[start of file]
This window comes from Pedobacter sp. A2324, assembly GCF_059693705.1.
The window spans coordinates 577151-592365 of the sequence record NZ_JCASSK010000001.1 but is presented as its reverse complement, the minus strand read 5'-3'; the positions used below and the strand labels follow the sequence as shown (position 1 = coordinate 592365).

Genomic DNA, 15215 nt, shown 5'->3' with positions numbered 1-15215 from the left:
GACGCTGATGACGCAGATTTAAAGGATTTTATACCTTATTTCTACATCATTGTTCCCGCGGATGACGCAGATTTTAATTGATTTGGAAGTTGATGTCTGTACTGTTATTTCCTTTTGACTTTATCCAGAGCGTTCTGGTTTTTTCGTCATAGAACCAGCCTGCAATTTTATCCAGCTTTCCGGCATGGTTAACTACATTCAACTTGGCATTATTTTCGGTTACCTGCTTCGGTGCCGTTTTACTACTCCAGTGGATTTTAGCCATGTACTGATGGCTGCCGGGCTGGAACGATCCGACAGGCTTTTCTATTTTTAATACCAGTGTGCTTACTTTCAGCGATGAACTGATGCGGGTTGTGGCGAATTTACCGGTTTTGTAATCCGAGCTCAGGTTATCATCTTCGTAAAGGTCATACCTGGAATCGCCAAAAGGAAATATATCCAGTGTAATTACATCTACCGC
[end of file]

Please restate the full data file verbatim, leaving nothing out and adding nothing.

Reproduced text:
This window comes from Pedobacter sp. A2324, assembly GCF_059693705.1.
The window spans coordinates 577151-592365 of the sequence record NZ_JCASSK010000001.1 but is presented as its reverse complement, the minus strand read 5'-3'; the positions used below and the strand labels follow the sequence as shown (position 1 = coordinate 592365).

Genomic DNA, 15215 nt, shown 5'->3' with positions numbered 1-15215 from the left:
GACGCTGATGACGCAGATTTAAAGGATTTTATACCTTATTTCTACATCATTGTTCCCGCGGATGACGCAGATTTTAATTGATTTGGAAGTTGATGTCTGTACTGTTATTTCCTTTTGACTTTATCCAGAGCGTTCTGGTTTTTTCGTCATAGAACCAGCCTGCAATTTTATCCAGCTTTCCGGCATGGTTAACTACATTCAACTTGGCATTATTTTCGGTTACCTGCTTCGGTGCCGTTTTACTACTCCAGTGGATTTTAGCCATGTACTGATGGCTGCCGGGCTGGAACGATCCGACAGGCTTTTCTATTTTTAATACCAGTGTGCTTACTTTCAGCGATGAACTGATGCGGGTTGTGGCGAATTTACCGGTTTTGTAATCCGAGCTCAGGTTATCATCTTCGTAAAGGTCATACCTGGAATCGCCAAAAGGAAATATATCCAGTGTAATTACATCTACCGC